News Archive

2006 Featured News

Art AttackProfessor Patty Gerstenblith

Professor Patty Gerstenblith was featured in the December 2006 American Bar Association Journal article "Art Attack."

The Obviousness Requirement in the Patent Law

Professor Kathy Strandburg  Professor R. Polk Wagner

Each month the University of Pennsylvania Law Review's online journal, Pennumbra, features a debate between two well-known scholars on different areas of the law. Last month, the law review featured DePaul University College of Law Professor Kathy Strandburg. "In this debate, Professor R. Polk Wagner, of Penn Law, and Professor Strandburg, considered the merits (and demerits) of one doctrinal approach to the so-called 'obviousness' requirement in patent law--the 'teaching, suggestion, or motivation' (TSM) test."

To read the full debate visit:

Other News



CIPLIT hosted the Third International IP Scholars Roundtable and Hosier Scholar Lecture on May 1 - 2, 2014.

On May 1 and 2, 2014, twenty-two senior scholars from the United States and various other countries held a roundtable at DePaul on international intellectual property law issues.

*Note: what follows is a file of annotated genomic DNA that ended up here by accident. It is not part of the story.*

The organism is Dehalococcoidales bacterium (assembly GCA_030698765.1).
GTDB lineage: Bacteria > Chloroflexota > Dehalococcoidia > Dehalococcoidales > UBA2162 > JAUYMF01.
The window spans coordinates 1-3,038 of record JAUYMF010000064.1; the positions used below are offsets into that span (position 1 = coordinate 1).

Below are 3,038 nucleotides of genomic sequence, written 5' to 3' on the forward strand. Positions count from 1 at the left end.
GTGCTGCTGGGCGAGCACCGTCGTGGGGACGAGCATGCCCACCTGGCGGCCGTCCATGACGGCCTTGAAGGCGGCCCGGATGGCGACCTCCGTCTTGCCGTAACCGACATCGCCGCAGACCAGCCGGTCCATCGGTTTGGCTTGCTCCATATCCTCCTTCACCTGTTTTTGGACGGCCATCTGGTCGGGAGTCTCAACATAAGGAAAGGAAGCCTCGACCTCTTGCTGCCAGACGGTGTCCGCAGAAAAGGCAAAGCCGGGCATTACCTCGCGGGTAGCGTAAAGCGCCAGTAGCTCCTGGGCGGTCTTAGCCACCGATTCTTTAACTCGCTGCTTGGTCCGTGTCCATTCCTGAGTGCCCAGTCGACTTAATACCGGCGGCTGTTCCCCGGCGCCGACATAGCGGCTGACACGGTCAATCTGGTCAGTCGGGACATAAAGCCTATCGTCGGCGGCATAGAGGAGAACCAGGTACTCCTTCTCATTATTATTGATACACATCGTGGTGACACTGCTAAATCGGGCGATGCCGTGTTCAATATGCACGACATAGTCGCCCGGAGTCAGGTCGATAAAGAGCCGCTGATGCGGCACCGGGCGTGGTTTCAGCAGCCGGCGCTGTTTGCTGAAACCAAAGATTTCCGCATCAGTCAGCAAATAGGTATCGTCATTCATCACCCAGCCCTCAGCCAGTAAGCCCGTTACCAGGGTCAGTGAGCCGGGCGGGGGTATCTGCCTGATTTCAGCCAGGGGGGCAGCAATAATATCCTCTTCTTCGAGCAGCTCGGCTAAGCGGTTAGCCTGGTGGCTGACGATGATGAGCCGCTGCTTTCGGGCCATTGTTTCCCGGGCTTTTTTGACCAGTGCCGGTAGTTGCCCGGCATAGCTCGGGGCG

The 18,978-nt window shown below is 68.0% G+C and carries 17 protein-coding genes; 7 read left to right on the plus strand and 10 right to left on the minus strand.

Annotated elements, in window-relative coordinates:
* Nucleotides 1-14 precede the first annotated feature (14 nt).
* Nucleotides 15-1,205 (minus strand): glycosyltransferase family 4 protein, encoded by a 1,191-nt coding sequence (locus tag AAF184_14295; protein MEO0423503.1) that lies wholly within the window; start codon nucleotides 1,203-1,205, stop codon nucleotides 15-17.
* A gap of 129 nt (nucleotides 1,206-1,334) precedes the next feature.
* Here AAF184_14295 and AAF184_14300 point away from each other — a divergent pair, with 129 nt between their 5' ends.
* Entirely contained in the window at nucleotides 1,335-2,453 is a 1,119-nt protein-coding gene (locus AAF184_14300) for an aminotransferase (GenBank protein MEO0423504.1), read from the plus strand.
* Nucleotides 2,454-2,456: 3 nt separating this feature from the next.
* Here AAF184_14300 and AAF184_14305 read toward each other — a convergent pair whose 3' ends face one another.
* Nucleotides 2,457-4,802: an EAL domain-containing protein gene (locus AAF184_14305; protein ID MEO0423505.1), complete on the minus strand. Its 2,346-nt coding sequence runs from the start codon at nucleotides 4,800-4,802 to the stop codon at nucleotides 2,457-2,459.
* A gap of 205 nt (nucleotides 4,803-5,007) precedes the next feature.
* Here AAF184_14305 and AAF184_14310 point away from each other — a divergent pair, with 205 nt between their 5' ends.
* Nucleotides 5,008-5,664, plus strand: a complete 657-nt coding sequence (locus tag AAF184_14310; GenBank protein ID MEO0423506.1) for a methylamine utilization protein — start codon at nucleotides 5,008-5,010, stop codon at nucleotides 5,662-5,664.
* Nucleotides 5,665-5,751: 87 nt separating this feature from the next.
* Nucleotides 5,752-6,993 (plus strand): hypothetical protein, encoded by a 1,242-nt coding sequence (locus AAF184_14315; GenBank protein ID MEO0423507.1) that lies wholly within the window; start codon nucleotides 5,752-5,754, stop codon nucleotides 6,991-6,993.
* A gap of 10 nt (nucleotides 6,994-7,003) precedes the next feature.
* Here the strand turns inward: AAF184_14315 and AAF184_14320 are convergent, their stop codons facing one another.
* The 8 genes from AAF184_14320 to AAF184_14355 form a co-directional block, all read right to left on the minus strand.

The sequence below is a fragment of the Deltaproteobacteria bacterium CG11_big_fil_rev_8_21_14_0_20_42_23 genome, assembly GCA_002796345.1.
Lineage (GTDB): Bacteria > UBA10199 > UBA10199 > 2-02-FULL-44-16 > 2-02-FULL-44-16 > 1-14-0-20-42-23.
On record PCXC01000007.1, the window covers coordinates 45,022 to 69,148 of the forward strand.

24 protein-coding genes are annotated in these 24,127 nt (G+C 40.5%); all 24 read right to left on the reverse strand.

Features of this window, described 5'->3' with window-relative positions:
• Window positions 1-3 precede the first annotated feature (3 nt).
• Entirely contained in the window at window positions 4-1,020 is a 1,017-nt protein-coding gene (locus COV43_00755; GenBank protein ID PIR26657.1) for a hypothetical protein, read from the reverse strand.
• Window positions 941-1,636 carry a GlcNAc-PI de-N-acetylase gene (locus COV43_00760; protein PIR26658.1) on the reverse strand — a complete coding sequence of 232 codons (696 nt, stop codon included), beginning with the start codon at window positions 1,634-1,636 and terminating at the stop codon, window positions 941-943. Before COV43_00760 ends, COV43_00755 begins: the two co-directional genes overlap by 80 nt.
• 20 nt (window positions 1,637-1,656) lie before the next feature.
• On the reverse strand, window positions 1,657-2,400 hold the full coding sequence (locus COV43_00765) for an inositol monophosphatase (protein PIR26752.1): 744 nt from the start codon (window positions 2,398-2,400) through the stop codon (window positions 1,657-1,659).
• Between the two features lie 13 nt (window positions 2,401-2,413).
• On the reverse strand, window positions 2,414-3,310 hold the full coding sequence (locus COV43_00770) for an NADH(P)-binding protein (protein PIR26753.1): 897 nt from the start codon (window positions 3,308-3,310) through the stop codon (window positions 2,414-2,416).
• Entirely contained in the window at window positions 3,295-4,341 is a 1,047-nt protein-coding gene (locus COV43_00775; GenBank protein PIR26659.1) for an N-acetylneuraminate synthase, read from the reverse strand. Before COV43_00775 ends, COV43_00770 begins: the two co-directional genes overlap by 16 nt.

Learn more.

Professor Sarnoff named Edison Scholar.

Professor Joshua Sarnoff has been appointed a Thomas Alva Edison Visiting Scholar for the United States Patent and Trademark Office (USPTO).

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15th Annual Niro Distinguished IP Lecture.

"How to Retain Patent Enforcement While Reforming It – Judges and Counsel Should Manage Infringement Suits, not Congress"

Honorable Paul R Michel(Ret.)
Chief Judge, U.S. Court of Appeals for the Federal Circuit

Commentator, Honorable James F Holderman
U.S. District Court, Northern District of Illinois

To view the video of this discussion, please click here.

In August 2013, four members of CIPLIT faculty participated in the 13th annual IP Scholars Conference, which originated at DePaul in 2000.

Professor Roberta Kwall opened the conference with a talk about the history of the conference and the top 10 things law faculty can do to enhance their career potential in this new reality of legal education. Professor Margit Livingston presented her paper on Copyright Infringement of Music: Determining Whether What Sounds Alike Is Alike. Professor Josh Sarnoff commented on Victoria Stodden’s paper, Software Patents as a Barrier to Scientific Transparency: An Unexpected Consequence of Bayh-Dole. Professor Fusco spoke about The Origins of Patent Examination in the Venetian Republic.

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